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An Explosive Combination: Coal Mining in North Wales

Coal has shaped the history of north-east Wales.

Coal is a valuable resource. As early as the fourteenth century, the Burgesses of Holt jealously guarded their right to dig for coal in the 'wastes' of Brymbo and Coedpoeth. In 1536 John Leland, the travel writer, records the existence of coalmining around Mold and at a place called 'The Mines', modern-day Minera.

During the 17th century, demand for coal grew as more houses had chimneys. In Flintshire, Piers Mostyn and Sir Thomas Mostyn went to court to decide who had the rights to the colliery at Y Morfa. In Denbighshire, Sir Thomas Myddelton employed a man 'that is goode to find coales' on his estate at Chirk. By 1690 the coal mine at Black Park on the Chirk estate was producing 3,500 wagons of coal a year.

Coal mining expanded in the 18th century. Established industries such as Bersham ironworks started to use coal. In Flintshire, lead smelters were established along the coast, near the coal mines, as it was easier to take the lead ore downhill than haul the coal uphill to the lead mines.

Coal also opened up new opportunities. In both counties, the fireclay found alongside the coal was put to profitable use: pottery in Buckley and bricks, tiles and terracotta in Ruabon and Acrefair.

In the 19th century, the railways heralded coal's golden age: coal to make the iron rails, and to power the steam locomotives. However, the profits came at a high price.

Acknowledgements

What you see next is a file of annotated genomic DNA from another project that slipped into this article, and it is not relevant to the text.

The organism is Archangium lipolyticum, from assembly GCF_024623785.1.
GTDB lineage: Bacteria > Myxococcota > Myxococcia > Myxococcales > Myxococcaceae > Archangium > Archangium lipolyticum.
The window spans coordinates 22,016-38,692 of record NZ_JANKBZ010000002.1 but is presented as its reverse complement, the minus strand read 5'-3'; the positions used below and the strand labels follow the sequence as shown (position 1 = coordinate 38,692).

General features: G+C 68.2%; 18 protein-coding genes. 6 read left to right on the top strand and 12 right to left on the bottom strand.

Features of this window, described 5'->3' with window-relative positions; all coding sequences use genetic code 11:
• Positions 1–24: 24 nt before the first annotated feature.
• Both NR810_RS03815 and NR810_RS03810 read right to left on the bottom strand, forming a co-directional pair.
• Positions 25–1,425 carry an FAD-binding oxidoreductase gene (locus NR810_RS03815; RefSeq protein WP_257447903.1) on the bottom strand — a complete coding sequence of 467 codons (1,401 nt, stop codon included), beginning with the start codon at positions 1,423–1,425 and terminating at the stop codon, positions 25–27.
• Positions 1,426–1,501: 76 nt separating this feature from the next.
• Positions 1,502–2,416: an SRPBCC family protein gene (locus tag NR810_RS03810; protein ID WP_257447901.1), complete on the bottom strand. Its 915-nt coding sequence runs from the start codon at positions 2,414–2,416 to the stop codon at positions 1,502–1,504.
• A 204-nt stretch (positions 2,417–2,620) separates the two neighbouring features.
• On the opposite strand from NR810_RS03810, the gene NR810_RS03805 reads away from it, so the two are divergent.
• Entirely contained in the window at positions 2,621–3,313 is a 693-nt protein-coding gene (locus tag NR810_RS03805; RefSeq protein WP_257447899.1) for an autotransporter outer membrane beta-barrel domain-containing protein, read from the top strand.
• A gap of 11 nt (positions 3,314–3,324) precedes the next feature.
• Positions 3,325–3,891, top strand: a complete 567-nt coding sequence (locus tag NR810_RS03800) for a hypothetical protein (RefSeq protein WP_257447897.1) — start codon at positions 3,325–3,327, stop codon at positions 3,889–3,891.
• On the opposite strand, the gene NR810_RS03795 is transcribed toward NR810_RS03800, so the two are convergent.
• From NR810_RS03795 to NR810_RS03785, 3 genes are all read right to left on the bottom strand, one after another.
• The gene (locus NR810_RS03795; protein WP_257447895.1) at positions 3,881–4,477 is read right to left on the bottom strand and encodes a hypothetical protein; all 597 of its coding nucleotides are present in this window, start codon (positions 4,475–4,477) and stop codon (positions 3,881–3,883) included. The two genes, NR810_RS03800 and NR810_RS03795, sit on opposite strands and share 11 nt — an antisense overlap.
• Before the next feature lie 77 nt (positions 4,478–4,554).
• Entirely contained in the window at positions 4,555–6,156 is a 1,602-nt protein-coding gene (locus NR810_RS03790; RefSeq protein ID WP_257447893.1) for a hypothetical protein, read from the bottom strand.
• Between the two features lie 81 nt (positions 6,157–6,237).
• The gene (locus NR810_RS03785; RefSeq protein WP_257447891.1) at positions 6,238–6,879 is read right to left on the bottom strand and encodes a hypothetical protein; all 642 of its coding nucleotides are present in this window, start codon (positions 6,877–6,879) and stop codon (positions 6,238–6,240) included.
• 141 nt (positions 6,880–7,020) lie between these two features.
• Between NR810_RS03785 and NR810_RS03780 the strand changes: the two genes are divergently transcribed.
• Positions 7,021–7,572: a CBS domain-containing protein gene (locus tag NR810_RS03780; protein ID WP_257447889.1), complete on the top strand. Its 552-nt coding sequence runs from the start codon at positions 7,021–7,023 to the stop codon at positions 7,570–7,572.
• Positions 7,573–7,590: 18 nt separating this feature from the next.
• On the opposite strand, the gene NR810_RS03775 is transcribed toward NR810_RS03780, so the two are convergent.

Denbighshire Record Office, Flintshire Record Office, Science & Society Picture Library, Mary Evans Picture Library, Liverpool Daily Post & Echo, Wrexham Archives, Knew Productions, Tony Hall, Edward McKay, Nigel Chadwick, Alan Jefferies, Glyn Cooper, Elfed Owens, Lawrence Pritchard, Peter Appleton, Bark Design, Through Design and Wall Signs.

Use the arrows or thumbnails to navigate through the image gallery. If you want to view more information on the image click the "i" in the top left corner.

Coal Mining Collections, Wrexham Heritage Service (held at Wrexham County Borough Museum and Bersham Heritage Centre) Heavy duty mining lamps (Ber 657.1) Presentation miner's lamp, June 1975 (Courtesy of Ted McKay) Davy Lamp (Courtesy of Ted McKay) Explosives box (Ber 302.62.1) Explosives container (Ber 302.62.3) Satchel for explosive charges Miners' protective kneepads (Ber 319.1/574.7) Mine rescue man's helmet, from Mines Rescue Station, Maesgwyn Road, Wrexham (Ber 363.5-6) Savox Breathing apparatus, used by mines rescue teams (Ber 307.8) Savox Breathing apparatus, used by mines rescue teams (Ber 307.8) Miner's clogs, worn by miner at Hafod Colliery and, later, at Gresford Colliery Snappin' tin, used to hold miner's packed lunch (Ber 318.1) Miner's donkey jacket (front, Ber 302.25) Miner's donkey jacket (back, Ber 302.25) Warning sign, from Bersham Colliery (Ber 333.18) Warning sign, from Bersham Colliery (Ber 333.19) Shaft signals information sign, from Bersham Colliery (Ber 402.69) Canteen sign, from Bersham Colliery Production board, from Underground Manager's office, Bersham Colliery (Ber 356.9) Collier's shovel (Ber 302.3.1) Lamp tallies from Gresford Colliery (Courtesy of Derrick Jones) Lamp tallies from local collieries and union fob badge (Ber 650, 455, 447, 400 & 427) Pithead bath tokens, used at Gresford Colliery, c. 1940–47 (Ber 650) Methanometer, for detecting dangerous levels of the explosive gas, methane (Ber 488) Air sampler, part of equipment for taking air samples underground Emergency self-rescuer breathing kit, training model (Ber 311.8-10) First aid snappin tin, for use underground (Ber 650.3) Miner's pay slip, Hafod Colliery, March 1958 (Ber 440.1-2) Miner's pay slip, showing deductions, Bersham Colliery, August 1966 (Ber 505) North Wales Miners Association banner, displayed as part of the temporary exhibition An Explosive Combination: Coal Mining in North Wales.